Monday, November 17, 2008

Vegas is on the Line

My condolences if you had money on the Steelers last night. What should have been, at least, a 7-point win for Pittsburgh over San Diego, instead ended 11-10 in favor of the Steelers after referee Scott Green reversed Troy Polamalu's last-second touchdown, throwing an Roethlisberger-sized bucket of water on gamblers everywhere who thought Pittsburgh, giving five, had covered the spread. 

Green and his crew inexplicably negated Polamalu's touchdown because they eventually ruled San Diego quarterback Philip Rivers had thrown the ball forward to LaDainian Tomlinson. Tomlinson lateraled the ball to Chris Chambers, who then threw the ball backwards to a teammate before Polamalu grabbed it and ran it back for a touchdown. 

After the referees called both teams back on the field to kick the extra point, the play was put under review. Green reversed the call on the field and said the touchdown did not count.

Why? Green said he and his crew misunderstood whether Rivers' initial pass or Tomlinson's lateral was in question.
The first pass [Rivers to Tomlison] was the one that was illegal, but it only kills the play if it hits the ground," Green said. "That was incorrect to have killed it at that point. The ruling should have let the play go on. That's just the way that it played out. We believe the second pass (by Tomlinson) was legal.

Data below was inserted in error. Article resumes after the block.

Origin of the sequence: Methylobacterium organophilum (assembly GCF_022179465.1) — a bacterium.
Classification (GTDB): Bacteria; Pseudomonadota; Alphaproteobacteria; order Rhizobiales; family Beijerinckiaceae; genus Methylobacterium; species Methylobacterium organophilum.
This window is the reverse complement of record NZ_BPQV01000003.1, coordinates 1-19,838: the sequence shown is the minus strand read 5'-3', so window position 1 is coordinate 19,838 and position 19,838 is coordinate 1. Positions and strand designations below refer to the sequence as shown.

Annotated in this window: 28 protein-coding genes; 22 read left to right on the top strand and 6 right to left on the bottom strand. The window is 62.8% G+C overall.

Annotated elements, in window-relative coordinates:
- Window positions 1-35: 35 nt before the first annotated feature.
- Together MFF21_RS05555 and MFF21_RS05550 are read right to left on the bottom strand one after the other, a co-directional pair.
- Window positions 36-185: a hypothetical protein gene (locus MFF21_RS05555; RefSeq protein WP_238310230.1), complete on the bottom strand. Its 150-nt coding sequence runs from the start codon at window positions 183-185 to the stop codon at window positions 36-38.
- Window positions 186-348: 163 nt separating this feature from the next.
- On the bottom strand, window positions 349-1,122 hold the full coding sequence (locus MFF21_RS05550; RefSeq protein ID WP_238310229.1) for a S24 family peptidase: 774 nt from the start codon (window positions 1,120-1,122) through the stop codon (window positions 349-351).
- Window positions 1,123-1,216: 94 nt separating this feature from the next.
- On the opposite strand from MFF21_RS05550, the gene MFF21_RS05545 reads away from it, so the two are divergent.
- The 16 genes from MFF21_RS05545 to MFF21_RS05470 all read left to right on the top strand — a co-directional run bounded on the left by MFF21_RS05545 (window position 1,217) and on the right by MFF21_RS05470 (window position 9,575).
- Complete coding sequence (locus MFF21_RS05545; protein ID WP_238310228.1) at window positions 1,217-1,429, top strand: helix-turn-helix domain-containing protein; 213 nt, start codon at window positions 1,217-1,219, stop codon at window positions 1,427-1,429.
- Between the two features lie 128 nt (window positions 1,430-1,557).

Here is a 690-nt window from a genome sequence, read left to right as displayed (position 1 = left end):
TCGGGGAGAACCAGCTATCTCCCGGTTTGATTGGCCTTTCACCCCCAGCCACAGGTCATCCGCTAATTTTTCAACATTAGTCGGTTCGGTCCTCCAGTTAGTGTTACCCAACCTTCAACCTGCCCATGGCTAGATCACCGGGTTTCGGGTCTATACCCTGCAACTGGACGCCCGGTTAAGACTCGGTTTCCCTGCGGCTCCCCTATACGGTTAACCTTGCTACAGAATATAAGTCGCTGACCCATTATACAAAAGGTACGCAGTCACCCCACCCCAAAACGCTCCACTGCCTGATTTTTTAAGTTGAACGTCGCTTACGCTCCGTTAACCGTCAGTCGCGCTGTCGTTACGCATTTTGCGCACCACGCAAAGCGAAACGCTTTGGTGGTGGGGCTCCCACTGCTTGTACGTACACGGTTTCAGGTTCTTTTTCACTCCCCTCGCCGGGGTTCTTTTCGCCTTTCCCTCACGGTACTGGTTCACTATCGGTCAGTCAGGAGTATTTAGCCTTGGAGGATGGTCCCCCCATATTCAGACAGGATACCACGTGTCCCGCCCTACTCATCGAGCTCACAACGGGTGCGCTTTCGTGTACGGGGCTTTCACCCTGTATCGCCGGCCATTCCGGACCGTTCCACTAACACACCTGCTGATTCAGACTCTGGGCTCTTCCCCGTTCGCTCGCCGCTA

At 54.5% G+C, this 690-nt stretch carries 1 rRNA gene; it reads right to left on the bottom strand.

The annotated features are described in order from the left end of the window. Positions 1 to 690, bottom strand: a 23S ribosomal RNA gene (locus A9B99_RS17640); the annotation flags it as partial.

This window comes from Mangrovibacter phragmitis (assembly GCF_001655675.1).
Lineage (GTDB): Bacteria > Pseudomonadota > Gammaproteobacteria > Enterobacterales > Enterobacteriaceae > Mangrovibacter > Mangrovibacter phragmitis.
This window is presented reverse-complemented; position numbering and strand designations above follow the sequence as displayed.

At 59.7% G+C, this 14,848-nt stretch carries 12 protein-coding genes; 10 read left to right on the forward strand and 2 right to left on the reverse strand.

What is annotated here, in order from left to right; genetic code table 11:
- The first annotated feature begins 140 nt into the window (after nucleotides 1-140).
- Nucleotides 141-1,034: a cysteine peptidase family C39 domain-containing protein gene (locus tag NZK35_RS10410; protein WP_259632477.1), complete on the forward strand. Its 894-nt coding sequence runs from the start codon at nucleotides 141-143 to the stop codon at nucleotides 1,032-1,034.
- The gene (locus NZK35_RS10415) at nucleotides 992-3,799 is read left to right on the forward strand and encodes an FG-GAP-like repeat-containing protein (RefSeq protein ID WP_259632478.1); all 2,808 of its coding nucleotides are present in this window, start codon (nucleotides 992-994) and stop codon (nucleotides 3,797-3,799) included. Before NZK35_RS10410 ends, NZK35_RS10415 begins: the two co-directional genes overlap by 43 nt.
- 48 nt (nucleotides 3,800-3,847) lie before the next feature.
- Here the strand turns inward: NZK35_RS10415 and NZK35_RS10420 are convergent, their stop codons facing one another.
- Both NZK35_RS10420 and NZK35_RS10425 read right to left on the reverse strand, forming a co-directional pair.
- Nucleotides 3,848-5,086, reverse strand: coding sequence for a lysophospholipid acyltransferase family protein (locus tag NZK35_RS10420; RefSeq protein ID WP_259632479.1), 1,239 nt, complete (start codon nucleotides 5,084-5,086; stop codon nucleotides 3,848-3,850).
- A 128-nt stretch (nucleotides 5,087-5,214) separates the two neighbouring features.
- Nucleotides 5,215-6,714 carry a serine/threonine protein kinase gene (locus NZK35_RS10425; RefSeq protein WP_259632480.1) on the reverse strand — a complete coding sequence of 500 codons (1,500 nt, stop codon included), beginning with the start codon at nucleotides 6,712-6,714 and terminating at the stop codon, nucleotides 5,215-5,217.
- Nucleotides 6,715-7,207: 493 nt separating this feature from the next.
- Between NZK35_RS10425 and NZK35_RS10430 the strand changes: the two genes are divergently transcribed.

Later, Green was asked why, since the first pass by Rivers did not hit the ground, the officials decided after huddling that the play should have ended there, essentially swapping in one mistaken interpretation of the rules for a different one.
We didn't kill it on the field. After (the) discussion we decided ... there was some confusion over which pass we were talking about and it was decided that it was the second pass [Tomlinson to Chambers] that was illegal that did hit the ground and therefore we killed the play there.
Translation: "We screwed this up as bad as monkeys making an egg-white omelette."  

Green later apologized for what he called an "errant" call. That should make everything alright with the gamblers of the world, don't you think? What's a couple of bucks between friends? 

UPDATED to recognize Green's second mind-boggling explanation. I still can't wrap my head around this fix, um, ruling. 

Just watch for yourself, please. 


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